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The 5th Quarter

FAMU and Bethune-Cookman: Who won the battle of the bands at Florida Classic?

The bands faced off to determine which one rules the Sunshine State

There’s always something at stake.

Since 1925, the Bethune-Cookman University and Florida A&M University sports teams and bands have taken the field to find out who reigns supreme in what has become the largest historically black college and university (HBCU) rivalry in Florida.

In 1978, the Florida Blue Florida Classic was created, and this year it showcased that rivalry for all to see. That first game drew 42,061 fans to Tampa. Nowadays, fans make their way to Orlando in droves for the football teams and their beloved bands, and attendance is now in excess of 1.9 million attendees throughout the Classic’s 40-year existence.

This year, Bethune-Cookman was looking to defend its seven-year winning streak against FAMU, while the school’s bands duked it out for bragging rights in the Sunshine State.

Fans started filing in as soon as doors opened at noon Saturday, two hours before the game’s start. By 12:30 p.m., B-C’s Marching Wildcats had already taken their places in the stands, while the Marching 100 made a grand entrance on the opposite side of the field, walking confidently out of the tunnel and setting the pace 30 minutes before the game’s 2 p.m. kickoff.

The Marching 100 appeased the home crowd with a pregame field show presentation, including the band’s playing of “Lift Ev’ry Voice and Sing” (the “Black National Anthem”), followed by “The Star-Spangled Banner.” The band remained on the field as Bethune-Cookman’s players swarmed the field, then gave a hearty welcome to their own players before making their way to the stands.

Bethune-Cookman wasted no time getting into the groove of things and getting the crowd hyped. Wherever there was an opportunity to strike first, the band began to play. But it didn’t take long for the Marching 100 to join the fun and get the crowd into the performances happening on the field and in the stands.

Nearing halftime, as both bands made their way from the stands to the field, nearly every seat in the lower bowl of Camping World Stadium was filled as other fans hiked to seats at the highest point of the stadium in anticipation of Saturday’s showdown. Although the bands were at Amway Center the night before, there are never too many times fans can witness a good band rivalry.

Since the ESPN/The Undefeated HBCU Band Rankings began last year, the two bands have placed in the Top 10 in the HBCU Division I category in a majority of the biweekly rankings. This season, Bethune-Cookman has dominated the rankings, reigning No. 1 in every new ranking this season except one.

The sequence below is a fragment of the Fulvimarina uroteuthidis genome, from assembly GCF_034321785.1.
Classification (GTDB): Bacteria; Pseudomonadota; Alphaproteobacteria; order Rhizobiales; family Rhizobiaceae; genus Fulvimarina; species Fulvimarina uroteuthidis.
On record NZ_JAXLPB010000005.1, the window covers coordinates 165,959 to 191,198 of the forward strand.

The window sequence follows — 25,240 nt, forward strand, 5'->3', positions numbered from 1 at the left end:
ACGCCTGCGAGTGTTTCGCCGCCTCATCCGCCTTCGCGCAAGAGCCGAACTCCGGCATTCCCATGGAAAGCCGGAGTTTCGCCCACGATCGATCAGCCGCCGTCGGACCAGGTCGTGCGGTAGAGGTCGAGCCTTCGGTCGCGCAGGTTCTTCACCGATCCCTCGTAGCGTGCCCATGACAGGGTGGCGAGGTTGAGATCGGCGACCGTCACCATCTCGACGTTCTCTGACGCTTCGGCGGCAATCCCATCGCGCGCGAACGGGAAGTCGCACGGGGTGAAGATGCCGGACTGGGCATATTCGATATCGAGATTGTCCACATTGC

With 32 seconds left in the second quarter, a FAMU touchdown was enough to ignite the crowd right before the bands took the field. In Camping World Stadium, the Marching Wildcats were the first to entertain. The band came out of the tunnel jogging to get in place as McDonald’s mascot Ronald McDonald himself introduced the band to the crowd. The band members then ran onto the field to assume their positions, wasting no time getting the performance started with SWV’s “I’m So Into You” before transitioning to Lil Duval’s popular hit “Smile (Living My Best Life).” Moving into concert formation, the band began with Janet Jackson’s “The Pleasure Principle” before slowing it down with “Best Part” by Daniel Caesar featuring H.E.R., then finishing the set with his top single “Get You.” The Marching Wildcats brought things back up to tempo with crowd favorite “Let’s Go Wildcats” and launched into an energetic medley and dance breakdown before exiting the field.

By then, the Marching 100 had begun to fill the perimeter of the field before taking center stage. Cheers from the home crowd filled the stadium. Fans of the Marching 100 were ready to see “the band that Bethune-Cookman wants to be. A new era begins now,” the university’s announcer proclaimed.

The band opened with a diverse arrangement, including Maroon 5’s “Girls Like You,” before transitioning to the late Aretha Franklin’s “Respect.” The band spelled “Soul” on the field to pay homage to the Queen of Soul. After Cardi B’s “I Like It,” the Marching 100 scrambled to concert formation before serenading the crowd with Boyz II Men’s “End of the Road.” Fans began to harmonize as the band loudly sang the song’s chorus. After settling to the middle of the field, the Marching 100 launched into Ella Mai’s “Trip.” The dance breakdown is what really got the crowd going, with the energy and prowess of a band confident it had won the battle, no matter who may or may not have agreed.

And even after the Bethune-Cookman Wildcats claimed a 33-19 victory over the FAMU Rattlers to keep their win streak alive, the bands were ready for one last showdown during the 5th Quarter. Both strong and mighty, this year’s performances were only a testament of what’s next to come.

Maya Jones is an associate editor at The Undefeated. She is a native New Orleanian who enjoys long walks down Frenchmen Street and romantic dates to Saints games.